The following is an adapted excerpt from Unexpected Texas, my fun travel guide to quirky, offbeat and overlooked places near Dallas and Fort Worth. Check it out if you enjoy learning quirky facts, or are looking for offbeat road trip ideas in north Texas.
Lee Harvey Oswald Buried in Fort Worth, Texas
Although his mother, Marguerite, requested for her son be buried in Arlington National Cemetery, Lee Harvey Oswald’s final resting place is Shannon Rose Hill Cemetery in Fort Worth, Texas.
Officials didn’t waste any time putting the infamous lone gunman into the ground, either:
November 23, 1963 at 1:50 p.m.
Oswald arrested for killing President John F. Kennedy.
November 24, 1963 at 11:21 a.m.
Dallas nightclub owner, Jack Ruby, shot and killed Oswald.
November 25, 1963 at 4:28 p.m.
Oswald buried in Fort Worth. (John F. Kennedy was buried the same day, but unlike Oswald, he was laid to rest in Arlington National Cemetery.)
Oswald’s Secretive Funeral
Lee Harvey Oswald was shot and killed in Dallas, but no cemetery there would claim him. After word leaked that his body had been transferred to Miller’s Funeral Home in Fort Worth, a crowd gathered outside.
Fearing violence, officials secretly arranged Oswald’s burial in Shannon Rose Hill Cemetery. To avoid publicity, these preparations were made using a pseudonym so that gravediggers wouldn’t spill the beans.
Reporters for Pall Bearers
Finding pall bearers was a bit tricky. Due to the extreme secrecy surrounding Oswald’s hastily arranged funeral, the only people present besides the assassin’s immediate family were federal agents, police, and a crowd of reporters who had been tipped off and were covering the story. This is why members of the press wound up carrying Lee Harvey Oswald’s coffin to his burial plot. (One of these reporters has since written an excellent account of his experience in this article: I was a Pall Bearer for Lee Harvey Oswald)
A minister from the Fort Worth Council of Churches named Louis Saunders was another last minute addition. Of this event, Reverend Saunders is quoted in the Fort Worth Press as saying that he had, “no more than 20 seconds” to prepare his eulogy.
There is nothing fancy about Lee Harvey Oswald’s headstone, either. His grave is marked by a small rectangular slab that is flush to the ground. It bears no dates or other information, not even the man’s full name. The stone simply reads, “Oswald.”
Directions to Oswald’s grave
Officials at Shannon Rose Hill Cemetery (7301 East Lancaster, Fort Worth, TX 76112) no longer give directions to any of their interments, but Oswald’s grave is easy to find if you know what to look for. For one thing, the graveyard is divided into sections, and these sections are marked by stenciled labels on the curb.
As you drive west, keep an eye out for the section labeled “Sunset 18.” Once there, look for a mausoleum marked Shannon, which is in a roundabout in the middle of the road. Oswald’s marker is not far from the road. It’s to the left of the Shannon mausoleum, and to the right of a large tree. (Just so you know, Lee Harvey Oswald’s mother, Marguerite, is buried in an unmarked grave beside him.)
Mysterious Grave Beside Oswald
In 1997, a new grave marker mysteriously appeared next to Lee Harvey Oswald’s. Not only is it the same size and shape as Oswald’s, but like his, this marker is not inscribed with any dates or information beyond a name, “Nick Beef.”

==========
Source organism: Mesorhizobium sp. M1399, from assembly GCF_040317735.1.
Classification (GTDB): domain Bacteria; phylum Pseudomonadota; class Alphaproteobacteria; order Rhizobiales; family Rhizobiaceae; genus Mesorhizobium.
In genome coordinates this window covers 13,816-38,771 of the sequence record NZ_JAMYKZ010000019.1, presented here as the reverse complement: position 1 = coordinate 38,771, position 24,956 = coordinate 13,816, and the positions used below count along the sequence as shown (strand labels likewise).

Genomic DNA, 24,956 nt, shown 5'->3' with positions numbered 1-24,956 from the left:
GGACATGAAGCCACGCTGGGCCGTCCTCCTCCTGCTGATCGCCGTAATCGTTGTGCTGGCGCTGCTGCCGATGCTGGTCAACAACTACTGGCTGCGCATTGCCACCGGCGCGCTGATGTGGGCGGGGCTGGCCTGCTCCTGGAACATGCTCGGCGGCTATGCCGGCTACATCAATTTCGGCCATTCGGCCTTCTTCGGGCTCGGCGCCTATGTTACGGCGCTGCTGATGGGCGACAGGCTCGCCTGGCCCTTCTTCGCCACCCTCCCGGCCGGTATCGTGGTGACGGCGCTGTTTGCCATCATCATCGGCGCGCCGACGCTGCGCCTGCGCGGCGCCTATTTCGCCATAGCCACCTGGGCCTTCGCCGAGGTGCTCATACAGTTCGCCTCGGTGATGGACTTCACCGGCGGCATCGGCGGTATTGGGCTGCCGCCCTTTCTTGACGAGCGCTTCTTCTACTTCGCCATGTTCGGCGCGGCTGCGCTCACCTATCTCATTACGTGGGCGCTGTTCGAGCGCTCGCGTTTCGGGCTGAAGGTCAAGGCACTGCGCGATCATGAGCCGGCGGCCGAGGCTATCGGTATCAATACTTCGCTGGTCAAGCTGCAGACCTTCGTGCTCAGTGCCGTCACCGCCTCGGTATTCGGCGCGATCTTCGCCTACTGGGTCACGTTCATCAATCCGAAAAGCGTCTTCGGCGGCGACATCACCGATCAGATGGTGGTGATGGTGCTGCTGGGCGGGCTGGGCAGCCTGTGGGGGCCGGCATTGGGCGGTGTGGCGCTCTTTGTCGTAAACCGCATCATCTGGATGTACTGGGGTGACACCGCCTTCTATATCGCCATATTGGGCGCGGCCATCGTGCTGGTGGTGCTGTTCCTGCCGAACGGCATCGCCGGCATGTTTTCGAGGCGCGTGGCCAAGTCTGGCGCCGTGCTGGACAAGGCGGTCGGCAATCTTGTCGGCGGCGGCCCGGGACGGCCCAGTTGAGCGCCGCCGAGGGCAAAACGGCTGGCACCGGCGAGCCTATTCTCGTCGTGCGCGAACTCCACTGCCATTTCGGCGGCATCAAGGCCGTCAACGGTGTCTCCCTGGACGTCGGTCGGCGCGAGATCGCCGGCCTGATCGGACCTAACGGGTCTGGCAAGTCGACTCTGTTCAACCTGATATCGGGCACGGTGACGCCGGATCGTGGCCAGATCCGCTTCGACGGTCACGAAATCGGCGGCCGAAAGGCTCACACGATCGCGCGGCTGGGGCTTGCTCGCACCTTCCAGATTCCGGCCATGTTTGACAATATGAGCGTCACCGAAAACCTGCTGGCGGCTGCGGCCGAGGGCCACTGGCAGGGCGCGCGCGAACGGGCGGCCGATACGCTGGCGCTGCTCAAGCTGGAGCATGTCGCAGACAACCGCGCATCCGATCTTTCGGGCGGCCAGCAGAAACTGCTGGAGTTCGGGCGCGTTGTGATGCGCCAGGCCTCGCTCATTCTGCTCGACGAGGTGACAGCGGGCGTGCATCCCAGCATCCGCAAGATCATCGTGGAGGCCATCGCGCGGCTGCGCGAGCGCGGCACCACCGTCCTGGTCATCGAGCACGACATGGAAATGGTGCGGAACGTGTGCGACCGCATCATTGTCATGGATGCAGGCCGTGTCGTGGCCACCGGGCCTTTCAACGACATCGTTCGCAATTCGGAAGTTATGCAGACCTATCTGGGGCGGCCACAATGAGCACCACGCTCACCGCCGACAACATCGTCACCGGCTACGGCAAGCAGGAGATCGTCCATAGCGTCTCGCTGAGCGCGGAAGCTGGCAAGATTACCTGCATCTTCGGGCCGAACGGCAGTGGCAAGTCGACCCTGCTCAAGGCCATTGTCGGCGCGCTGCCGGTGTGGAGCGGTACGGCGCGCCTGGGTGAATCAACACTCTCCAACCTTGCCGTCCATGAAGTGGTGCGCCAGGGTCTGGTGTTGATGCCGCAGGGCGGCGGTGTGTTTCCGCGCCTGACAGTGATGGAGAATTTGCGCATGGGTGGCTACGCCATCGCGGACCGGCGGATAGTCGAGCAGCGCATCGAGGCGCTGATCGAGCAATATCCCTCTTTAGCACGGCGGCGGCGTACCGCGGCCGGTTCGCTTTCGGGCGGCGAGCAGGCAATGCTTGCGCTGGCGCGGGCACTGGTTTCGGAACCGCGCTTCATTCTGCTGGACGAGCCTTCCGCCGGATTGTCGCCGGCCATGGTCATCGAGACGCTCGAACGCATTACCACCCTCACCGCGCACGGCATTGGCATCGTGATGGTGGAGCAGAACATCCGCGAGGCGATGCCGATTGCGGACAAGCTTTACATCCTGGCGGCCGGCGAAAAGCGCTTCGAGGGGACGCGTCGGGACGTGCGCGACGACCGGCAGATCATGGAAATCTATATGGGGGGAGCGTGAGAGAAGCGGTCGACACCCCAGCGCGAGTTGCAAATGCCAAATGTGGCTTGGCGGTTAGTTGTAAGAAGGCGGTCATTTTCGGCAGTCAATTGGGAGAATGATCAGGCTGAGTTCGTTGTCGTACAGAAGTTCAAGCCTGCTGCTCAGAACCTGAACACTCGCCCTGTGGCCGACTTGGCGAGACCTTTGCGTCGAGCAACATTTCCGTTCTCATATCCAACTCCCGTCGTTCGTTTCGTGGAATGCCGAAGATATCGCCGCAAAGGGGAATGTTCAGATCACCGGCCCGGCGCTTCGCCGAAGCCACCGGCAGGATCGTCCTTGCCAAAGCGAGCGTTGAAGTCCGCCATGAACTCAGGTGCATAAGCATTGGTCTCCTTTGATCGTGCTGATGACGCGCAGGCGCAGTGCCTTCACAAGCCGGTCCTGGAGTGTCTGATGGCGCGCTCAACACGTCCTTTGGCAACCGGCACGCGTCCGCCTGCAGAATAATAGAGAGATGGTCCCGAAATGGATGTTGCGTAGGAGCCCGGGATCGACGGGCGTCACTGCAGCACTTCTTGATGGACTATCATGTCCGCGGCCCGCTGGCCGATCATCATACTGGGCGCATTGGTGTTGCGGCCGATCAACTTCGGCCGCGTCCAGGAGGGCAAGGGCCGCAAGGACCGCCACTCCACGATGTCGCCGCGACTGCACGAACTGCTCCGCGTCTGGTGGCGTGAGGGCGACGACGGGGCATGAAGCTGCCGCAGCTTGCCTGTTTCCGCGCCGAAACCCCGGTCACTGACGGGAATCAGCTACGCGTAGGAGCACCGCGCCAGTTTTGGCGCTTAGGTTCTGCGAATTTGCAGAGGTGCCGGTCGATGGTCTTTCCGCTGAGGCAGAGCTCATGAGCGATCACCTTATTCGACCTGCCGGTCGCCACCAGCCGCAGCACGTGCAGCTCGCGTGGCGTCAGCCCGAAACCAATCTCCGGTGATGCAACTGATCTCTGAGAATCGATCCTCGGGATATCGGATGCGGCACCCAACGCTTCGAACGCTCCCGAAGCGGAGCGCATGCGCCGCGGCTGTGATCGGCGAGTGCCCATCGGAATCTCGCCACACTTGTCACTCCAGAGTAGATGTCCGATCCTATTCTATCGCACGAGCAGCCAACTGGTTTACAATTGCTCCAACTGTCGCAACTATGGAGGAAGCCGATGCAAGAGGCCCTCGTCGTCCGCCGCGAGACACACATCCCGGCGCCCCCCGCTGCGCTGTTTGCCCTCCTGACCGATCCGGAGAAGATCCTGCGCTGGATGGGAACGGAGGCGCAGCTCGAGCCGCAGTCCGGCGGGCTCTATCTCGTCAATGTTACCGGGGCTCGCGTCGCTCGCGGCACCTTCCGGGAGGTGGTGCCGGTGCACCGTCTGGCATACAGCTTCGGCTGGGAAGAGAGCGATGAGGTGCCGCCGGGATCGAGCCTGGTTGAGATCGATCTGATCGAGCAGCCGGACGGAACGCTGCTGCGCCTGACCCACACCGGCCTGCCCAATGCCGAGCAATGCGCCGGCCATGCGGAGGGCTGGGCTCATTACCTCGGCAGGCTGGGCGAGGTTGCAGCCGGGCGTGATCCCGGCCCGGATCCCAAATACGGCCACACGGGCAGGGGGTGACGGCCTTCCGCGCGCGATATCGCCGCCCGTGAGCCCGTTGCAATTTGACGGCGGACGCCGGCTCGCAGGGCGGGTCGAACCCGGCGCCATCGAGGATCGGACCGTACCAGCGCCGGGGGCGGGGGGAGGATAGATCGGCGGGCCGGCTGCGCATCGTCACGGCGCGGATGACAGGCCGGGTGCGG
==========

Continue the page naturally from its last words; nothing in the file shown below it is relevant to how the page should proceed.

Up until then, the tangled web of conspiracy theories surrounding the Kennedy assassination bore no mention of a man by this name. When people looked into the matter, they were unable to learn much about the mysterious Mr. Beef’s life, death, or any possible connections to Lee Harvey Oswald. The story I ran across the most claims that two local reporters (or historians, depending on the version) placed the Nick Beef marker beside Oswald’s so that visitors could find it more easily.
Who is Nick Beef?
Even if this were true, it still begs the question: Who is Nick Beef? In 2013 the New York Times got to the bottom of things by tracking down and interviewing the mysterious Nick Beef who, it turns out, is alive and well. (Full article here.)
Nick Beef is the alter ego of a man named Patric Abedin, who describes himself as a writer and “nonperforming performance artist.” Mr. Abedin grew up in Texas. He was in elementary school when Kennedy was shot, and has vivid memories of seeing the president and First Lady when they arrived at the airport in 1963. As a kid, he and his mother often dropped by Oswald’s grave.
In 1975, Abedin heard the plot beside Oswald’s was unclaimed, so he dropped by the cemetery and purchased it for himself. He then moved to New York, got married, had kids, found work as a humor writer, and made a life for himself there.
When Mr. Abedin’s mother passed away in late 1996, he returned to Texas for the memorial. That’s when, on a whim, he purchased the grave marker. Not wanting to expose his kids to any inquiries, he had the little stone inscribed with his pen name, “Nick Beef,” instead of his given name.
When the interviewer asked why he had purchased the plot, and later the marker, Abedin was rather cryptic. In both cases, it was an impulse buy, one with motives that are not only difficult for him to verbalize, but seem to be a mystery even to himself. To cap it off, Mr. Abedin has no plans to be buried there. When his time comes, he wants to be cremated.
So… this means that to the left of Lee Harvey Oswald lies the unmarked grave of his mother, Marguerite, while to the right lies the headstone for a performance artist’s alter ego.
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